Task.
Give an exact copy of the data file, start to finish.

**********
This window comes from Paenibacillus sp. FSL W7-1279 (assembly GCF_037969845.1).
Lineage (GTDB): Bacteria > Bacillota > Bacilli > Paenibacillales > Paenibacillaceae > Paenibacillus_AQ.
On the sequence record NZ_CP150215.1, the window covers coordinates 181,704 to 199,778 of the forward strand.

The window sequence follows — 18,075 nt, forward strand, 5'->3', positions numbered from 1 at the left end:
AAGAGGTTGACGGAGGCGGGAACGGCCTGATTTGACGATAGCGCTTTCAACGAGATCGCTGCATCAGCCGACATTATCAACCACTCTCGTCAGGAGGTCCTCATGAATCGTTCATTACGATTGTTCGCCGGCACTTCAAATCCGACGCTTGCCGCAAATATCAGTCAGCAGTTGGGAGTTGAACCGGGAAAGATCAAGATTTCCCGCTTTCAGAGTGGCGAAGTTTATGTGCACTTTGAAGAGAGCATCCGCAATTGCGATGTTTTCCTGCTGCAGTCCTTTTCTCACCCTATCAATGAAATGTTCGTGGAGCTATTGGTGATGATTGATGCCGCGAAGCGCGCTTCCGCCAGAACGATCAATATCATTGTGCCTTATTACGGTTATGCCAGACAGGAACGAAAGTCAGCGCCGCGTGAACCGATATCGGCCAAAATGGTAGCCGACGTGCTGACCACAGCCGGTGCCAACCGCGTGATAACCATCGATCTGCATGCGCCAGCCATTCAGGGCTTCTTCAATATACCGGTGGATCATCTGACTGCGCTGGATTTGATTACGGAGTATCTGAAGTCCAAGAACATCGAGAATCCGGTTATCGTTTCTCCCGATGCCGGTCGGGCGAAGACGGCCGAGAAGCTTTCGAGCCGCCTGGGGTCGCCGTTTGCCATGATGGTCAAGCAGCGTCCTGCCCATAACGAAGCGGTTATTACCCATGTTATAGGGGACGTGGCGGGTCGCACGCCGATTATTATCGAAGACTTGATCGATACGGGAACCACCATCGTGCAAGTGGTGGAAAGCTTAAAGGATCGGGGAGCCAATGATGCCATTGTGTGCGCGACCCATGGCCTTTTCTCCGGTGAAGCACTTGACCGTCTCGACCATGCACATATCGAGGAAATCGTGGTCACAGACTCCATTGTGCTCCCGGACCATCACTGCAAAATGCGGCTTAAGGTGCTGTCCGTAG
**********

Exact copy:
This window comes from Paenibacillus sp. FSL W7-1279 (assembly GCF_037969845.1).
Lineage (GTDB): Bacteria > Bacillota > Bacilli > Paenibacillales > Paenibacillaceae > Paenibacillus_AQ.
On the sequence record NZ_CP150215.1, the window covers coordinates 181,704 to 199,778 of the forward strand.

The window sequence follows — 18,075 nt, forward strand, 5'->3', positions numbered from 1 at the left end:
AAGAGGTTGACGGAGGCGGGAACGGCCTGATTTGACGATAGCGCTTTCAACGAGATCGCTGCATCAGCCGACATTATCAACCACTCTCGTCAGGAGGTCCTCATGAATCGTTCATTACGATTGTTCGCCGGCACTTCAAATCCGACGCTTGCCGCAAATATCAGTCAGCAGTTGGGAGTTGAACCGGGAAAGATCAAGATTTCCCGCTTTCAGAGTGGCGAAGTTTATGTGCACTTTGAAGAGAGCATCCGCAATTGCGATGTTTTCCTGCTGCAGTCCTTTTCTCACCCTATCAATGAAATGTTCGTGGAGCTATTGGTGATGATTGATGCCGCGAAGCGCGCTTCCGCCAGAACGATCAATATCATTGTGCCTTATTACGGTTATGCCAGACAGGAACGAAAGTCAGCGCCGCGTGAACCGATATCGGCCAAAATGGTAGCCGACGTGCTGACCACAGCCGGTGCCAACCGCGTGATAACCATCGATCTGCATGCGCCAGCCATTCAGGGCTTCTTCAATATACCGGTGGATCATCTGACTGCGCTGGATTTGATTACGGAGTATCTGAAGTCCAAGAACATCGAGAATCCGGTTATCGTTTCTCCCGATGCCGGTCGGGCGAAGACGGCCGAGAAGCTTTCGAGCCGCCTGGGGTCGCCGTTTGCCATGATGGTCAAGCAGCGTCCTGCCCATAACGAAGCGGTTATTACCCATGTTATAGGGGACGTGGCGGGTCGCACGCCGATTATTATCGAAGACTTGATCGATACGGGAACCACCATCGTGCAAGTGGTGGAAAGCTTAAAGGATCGGGGAGCCAATGATGCCATTGTGTGCGCGACCCATGGCCTTTTCTCCGGTGAAGCACTTGACCGTCTCGACCATGCACATATCGAGGAAATCGTGGTCACAGACTCCATTGTGCTCCCGGACCATCACTGCAAAATGCGGCTTAAGGTGCTGTCCGTAG